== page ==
Stress-smoking increases by 51% despite Covid-19 health concerns

More than half of smokers are stress-smoking more since the pandemic began, according to a Mintel study, which also found 65% of smokers are worried that the virus is more dangerous to them.

The study found a disconnect between smokers’ health concerns and their habits with 69% of respondents considering their respiratory health to be more important to them than before the Covid-19 outbreak.

Roshida Khanom, Category Director at Mintel said: “While the easing of lockdown restrictions will tackle loneliness and boredom, two factors that have boosted smoking rates, it will take more to reverse the habits developed during the prolonged periods of lockdown.”

She added: “While chemists and grocers remained open during the 2020 lockdowns, access to expert help and advice has been limited, with pharmacists facing increasing pressure and, in some cases, reduced capacity.”

With four in ten e-cigarette users vaping more regularly over the past year, vaping continues to be an appealing alternative to smoking, particularly as vaping equipment is readily accessible online.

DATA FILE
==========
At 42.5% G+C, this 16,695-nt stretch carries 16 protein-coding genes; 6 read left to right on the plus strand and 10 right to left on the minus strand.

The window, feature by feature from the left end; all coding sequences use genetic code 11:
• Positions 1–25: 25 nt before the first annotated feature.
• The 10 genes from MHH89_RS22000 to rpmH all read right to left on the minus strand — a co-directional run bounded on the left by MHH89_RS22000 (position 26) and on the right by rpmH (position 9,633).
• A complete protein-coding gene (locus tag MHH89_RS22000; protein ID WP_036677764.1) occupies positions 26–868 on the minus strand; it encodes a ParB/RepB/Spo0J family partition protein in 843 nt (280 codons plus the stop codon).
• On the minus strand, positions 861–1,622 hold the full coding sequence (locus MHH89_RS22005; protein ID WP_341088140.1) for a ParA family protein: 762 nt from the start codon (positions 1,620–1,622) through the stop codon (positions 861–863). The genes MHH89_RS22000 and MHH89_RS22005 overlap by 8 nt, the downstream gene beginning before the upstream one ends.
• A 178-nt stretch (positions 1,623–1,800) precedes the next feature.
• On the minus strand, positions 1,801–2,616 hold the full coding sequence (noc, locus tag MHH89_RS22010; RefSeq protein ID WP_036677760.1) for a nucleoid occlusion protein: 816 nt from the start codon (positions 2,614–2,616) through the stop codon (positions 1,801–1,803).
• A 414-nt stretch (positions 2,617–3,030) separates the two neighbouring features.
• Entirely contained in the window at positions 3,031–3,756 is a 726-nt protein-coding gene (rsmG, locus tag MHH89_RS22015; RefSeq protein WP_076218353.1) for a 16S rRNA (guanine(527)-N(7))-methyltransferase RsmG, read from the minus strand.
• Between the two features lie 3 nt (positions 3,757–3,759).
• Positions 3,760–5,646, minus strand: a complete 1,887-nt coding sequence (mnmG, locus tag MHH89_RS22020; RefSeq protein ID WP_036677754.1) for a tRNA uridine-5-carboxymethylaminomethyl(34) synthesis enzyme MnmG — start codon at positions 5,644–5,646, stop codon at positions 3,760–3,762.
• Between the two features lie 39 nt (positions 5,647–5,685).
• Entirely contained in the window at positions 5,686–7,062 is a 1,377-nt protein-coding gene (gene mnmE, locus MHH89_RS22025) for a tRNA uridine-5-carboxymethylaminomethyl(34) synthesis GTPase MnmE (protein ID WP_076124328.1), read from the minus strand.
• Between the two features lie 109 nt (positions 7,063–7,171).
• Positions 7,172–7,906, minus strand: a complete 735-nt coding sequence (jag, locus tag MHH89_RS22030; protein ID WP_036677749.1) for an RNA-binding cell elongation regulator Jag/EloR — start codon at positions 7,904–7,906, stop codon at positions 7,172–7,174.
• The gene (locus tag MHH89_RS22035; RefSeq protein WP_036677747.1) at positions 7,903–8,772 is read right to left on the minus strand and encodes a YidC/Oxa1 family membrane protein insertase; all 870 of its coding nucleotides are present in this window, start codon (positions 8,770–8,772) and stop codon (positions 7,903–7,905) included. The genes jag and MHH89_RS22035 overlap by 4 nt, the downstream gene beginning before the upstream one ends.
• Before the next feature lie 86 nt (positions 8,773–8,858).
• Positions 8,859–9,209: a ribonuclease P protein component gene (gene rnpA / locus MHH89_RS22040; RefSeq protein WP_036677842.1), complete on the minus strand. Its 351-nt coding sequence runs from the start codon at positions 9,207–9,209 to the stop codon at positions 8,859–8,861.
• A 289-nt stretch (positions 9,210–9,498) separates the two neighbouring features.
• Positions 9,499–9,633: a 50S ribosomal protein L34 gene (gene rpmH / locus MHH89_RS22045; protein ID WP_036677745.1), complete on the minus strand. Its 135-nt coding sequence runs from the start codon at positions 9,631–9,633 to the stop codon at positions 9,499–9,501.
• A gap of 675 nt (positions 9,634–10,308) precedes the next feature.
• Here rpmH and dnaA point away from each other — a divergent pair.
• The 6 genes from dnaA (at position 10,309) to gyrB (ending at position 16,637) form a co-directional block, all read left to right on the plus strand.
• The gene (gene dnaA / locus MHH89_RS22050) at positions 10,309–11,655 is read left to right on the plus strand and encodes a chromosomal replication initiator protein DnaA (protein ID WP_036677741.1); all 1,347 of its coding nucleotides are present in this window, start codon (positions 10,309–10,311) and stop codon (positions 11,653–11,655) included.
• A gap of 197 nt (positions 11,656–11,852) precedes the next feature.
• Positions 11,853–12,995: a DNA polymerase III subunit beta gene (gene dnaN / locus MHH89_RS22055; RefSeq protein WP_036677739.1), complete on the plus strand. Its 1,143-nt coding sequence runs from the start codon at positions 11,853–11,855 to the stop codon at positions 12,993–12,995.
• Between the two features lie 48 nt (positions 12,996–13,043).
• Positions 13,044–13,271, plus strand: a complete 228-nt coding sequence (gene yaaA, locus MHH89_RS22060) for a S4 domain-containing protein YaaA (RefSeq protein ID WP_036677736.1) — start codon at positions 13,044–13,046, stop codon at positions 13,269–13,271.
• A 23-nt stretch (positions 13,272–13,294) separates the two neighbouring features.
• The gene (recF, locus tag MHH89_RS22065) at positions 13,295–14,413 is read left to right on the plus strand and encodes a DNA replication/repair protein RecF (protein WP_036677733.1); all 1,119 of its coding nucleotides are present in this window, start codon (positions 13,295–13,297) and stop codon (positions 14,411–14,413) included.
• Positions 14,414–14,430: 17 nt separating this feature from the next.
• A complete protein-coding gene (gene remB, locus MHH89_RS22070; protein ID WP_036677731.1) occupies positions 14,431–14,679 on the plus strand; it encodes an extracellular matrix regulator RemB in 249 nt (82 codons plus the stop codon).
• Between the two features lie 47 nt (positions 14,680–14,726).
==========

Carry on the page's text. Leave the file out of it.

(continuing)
Launched in April 2020, Be Smoke Free Manchester is a nurse-led service helping people across Greater Manchester to quit smoking.

Delivering smoking cessation support, medication, and Nicotine Replacement Therapy, the organisation saw over 500 successful quits in its first year.

Be Smoke Free told of the impact social isolation has had on people’s ability to quit successfully, as many found that the boredom of being at home increased the amount they were smoking.

Lower motivation levels due to poor mental health were also reported, as some felt smoking helped to lift their mood or helped them to cope with rising stress levels.

In contrast, ‘social smokers’ said they were smoking less, as they were no longer tempted to smoke when visiting pubs and restaurants.

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